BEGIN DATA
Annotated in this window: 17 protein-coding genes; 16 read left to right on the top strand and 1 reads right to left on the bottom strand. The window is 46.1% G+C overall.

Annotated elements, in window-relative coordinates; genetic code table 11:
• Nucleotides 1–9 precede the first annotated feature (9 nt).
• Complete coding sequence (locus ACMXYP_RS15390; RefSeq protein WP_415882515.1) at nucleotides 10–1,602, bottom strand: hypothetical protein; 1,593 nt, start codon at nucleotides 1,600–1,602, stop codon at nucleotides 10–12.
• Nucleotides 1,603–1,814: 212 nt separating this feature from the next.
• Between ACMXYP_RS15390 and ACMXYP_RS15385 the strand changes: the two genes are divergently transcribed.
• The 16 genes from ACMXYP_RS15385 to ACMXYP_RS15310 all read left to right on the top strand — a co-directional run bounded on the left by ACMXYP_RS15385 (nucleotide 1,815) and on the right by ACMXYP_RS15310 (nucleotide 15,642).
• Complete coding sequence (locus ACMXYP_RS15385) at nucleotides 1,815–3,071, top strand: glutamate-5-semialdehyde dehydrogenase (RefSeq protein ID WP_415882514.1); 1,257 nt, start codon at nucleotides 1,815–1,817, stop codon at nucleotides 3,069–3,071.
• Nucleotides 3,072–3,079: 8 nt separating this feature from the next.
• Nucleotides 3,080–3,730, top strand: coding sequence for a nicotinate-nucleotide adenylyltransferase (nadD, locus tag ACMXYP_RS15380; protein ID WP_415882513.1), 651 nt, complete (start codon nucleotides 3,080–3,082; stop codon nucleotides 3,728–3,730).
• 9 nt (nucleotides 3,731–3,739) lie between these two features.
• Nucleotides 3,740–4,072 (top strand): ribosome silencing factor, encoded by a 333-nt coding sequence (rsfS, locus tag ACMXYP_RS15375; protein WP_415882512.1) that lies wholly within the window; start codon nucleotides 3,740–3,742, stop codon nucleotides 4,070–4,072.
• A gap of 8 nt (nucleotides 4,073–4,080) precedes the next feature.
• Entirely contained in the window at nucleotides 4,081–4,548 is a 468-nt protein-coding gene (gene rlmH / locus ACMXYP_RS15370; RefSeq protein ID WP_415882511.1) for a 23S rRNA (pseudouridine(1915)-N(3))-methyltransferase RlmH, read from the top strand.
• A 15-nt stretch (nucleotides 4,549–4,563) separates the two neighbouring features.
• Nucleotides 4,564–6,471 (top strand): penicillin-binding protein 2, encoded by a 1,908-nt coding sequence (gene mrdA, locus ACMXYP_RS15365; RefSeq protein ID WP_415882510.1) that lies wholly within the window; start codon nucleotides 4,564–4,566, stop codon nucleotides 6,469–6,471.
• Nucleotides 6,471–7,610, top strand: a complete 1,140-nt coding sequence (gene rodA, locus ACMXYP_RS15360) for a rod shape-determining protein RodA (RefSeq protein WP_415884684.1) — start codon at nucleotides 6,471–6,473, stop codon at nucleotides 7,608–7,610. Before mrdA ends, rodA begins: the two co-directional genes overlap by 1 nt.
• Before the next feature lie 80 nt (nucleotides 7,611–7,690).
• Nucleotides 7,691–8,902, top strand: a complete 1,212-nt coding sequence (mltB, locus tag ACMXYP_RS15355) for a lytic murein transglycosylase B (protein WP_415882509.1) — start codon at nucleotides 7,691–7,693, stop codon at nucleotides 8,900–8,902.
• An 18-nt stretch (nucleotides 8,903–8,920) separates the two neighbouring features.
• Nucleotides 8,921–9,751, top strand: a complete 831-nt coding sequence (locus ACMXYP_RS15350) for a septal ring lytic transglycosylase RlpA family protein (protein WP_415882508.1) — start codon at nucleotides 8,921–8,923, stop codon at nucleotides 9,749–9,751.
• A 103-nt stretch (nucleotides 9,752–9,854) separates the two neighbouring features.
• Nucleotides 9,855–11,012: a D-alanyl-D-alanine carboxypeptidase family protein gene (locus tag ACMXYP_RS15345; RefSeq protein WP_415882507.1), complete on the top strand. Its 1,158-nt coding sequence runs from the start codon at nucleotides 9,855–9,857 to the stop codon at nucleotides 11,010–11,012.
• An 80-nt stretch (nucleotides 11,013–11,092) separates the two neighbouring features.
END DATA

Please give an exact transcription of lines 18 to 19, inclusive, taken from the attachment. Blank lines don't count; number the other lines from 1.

• Before the next feature lie 80 nt (nucleotides 7,611–7,690).
• Nucleotides 7,691–8,902, top strand: a complete 1,212-nt coding sequence (mltB, locus tag ACMXYP_RS15355) for a lytic murein transglycosylase B (protein WP_415882509.1) — start codon at nucleotides 7,691–7,693, stop codon at nucleotides 8,900–8,902.